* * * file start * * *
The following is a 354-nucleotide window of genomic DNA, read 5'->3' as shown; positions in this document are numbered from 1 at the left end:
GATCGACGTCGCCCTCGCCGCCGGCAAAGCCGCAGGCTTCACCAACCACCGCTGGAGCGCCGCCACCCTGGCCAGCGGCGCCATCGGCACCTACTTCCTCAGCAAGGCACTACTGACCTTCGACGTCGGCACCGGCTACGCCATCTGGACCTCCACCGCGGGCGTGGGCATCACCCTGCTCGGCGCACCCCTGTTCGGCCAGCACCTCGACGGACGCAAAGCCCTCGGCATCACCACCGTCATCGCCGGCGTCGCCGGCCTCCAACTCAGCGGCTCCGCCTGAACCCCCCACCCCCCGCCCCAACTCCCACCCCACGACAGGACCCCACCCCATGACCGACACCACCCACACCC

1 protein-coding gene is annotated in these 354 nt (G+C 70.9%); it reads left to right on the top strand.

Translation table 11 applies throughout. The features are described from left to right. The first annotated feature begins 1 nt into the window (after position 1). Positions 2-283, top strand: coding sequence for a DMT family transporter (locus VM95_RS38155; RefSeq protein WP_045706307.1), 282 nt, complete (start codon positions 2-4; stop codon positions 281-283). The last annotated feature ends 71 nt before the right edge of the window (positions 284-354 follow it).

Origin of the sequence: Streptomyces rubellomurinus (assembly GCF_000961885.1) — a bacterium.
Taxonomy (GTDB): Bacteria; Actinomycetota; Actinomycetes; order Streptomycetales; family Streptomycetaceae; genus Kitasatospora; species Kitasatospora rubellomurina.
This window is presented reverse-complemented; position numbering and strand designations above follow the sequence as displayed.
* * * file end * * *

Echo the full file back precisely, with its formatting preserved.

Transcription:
The following is a 354-nucleotide window of genomic DNA, read 5'->3' as shown; positions in this document are numbered from 1 at the left end:
GATCGACGTCGCCCTCGCCGCCGGCAAAGCCGCAGGCTTCACCAACCACCGCTGGAGCGCCGCCACCCTGGCCAGCGGCGCCATCGGCACCTACTTCCTCAGCAAGGCACTACTGACCTTCGACGTCGGCACCGGCTACGCCATCTGGACCTCCACCGCGGGCGTGGGCATCACCCTGCTCGGCGCACCCCTGTTCGGCCAGCACCTCGACGGACGCAAAGCCCTCGGCATCACCACCGTCATCGCCGGCGTCGCCGGCCTCCAACTCAGCGGCTCCGCCTGAACCCCCCACCCCCCGCCCCAACTCCCACCCCACGACAGGACCCCACCCCATGACCGACACCACCCACACCC

1 protein-coding gene is annotated in these 354 nt (G+C 70.9%); it reads left to right on the top strand.

Translation table 11 applies throughout. The features are described from left to right. The first annotated feature begins 1 nt into the window (after position 1). Positions 2-283, top strand: coding sequence for a DMT family transporter (locus VM95_RS38155; RefSeq protein WP_045706307.1), 282 nt, complete (start codon positions 2-4; stop codon positions 281-283). The last annotated feature ends 71 nt before the right edge of the window (positions 284-354 follow it).

Origin of the sequence: Streptomyces rubellomurinus (assembly GCF_000961885.1) — a bacterium.
Taxonomy (GTDB): Bacteria; Actinomycetota; Actinomycetes; order Streptomycetales; family Streptomycetaceae; genus Kitasatospora; species Kitasatospora rubellomurina.
This window is presented reverse-complemented; position numbering and strand designations above follow the sequence as displayed.